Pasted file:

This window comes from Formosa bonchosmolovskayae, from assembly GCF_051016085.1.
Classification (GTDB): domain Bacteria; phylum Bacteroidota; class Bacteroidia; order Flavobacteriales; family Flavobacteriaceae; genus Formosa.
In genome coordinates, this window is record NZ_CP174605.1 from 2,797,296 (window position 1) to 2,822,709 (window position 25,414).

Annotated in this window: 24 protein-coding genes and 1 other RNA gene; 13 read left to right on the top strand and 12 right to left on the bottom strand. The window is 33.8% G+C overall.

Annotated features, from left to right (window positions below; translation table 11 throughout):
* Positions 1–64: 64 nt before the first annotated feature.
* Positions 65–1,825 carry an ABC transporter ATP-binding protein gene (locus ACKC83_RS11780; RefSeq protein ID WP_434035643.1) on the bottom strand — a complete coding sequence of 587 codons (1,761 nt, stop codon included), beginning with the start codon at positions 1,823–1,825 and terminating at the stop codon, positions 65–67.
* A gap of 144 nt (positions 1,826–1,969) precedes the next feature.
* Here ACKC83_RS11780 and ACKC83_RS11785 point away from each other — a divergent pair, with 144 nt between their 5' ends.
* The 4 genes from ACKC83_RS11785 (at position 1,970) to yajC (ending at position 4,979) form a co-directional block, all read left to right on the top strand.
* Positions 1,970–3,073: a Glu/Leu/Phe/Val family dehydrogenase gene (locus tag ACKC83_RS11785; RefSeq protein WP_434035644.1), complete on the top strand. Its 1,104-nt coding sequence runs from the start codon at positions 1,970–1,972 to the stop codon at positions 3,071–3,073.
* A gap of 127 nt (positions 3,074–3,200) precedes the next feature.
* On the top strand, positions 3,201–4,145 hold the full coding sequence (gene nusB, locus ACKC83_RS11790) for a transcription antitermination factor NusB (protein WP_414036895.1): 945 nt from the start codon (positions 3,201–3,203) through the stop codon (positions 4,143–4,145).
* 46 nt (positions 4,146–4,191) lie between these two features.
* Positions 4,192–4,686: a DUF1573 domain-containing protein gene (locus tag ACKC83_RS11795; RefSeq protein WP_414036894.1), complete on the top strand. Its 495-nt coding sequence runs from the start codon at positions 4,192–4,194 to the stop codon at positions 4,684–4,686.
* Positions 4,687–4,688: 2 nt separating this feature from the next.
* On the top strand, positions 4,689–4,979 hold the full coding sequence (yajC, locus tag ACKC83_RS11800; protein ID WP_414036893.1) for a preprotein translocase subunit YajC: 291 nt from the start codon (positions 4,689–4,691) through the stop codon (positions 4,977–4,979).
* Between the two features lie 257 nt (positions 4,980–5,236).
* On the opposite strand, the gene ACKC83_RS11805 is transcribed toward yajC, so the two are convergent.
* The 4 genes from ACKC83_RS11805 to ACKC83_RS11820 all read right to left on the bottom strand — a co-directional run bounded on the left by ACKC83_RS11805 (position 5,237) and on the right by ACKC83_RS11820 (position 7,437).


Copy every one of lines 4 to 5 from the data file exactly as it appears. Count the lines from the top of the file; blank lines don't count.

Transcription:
Annotated in this window: 24 protein-coding genes and 1 other RNA gene; 13 read left to right on the top strand and 12 right to left on the bottom strand. The window is 33.8% G+C overall.

Annotated features, from left to right (window positions below; translation table 11 throughout):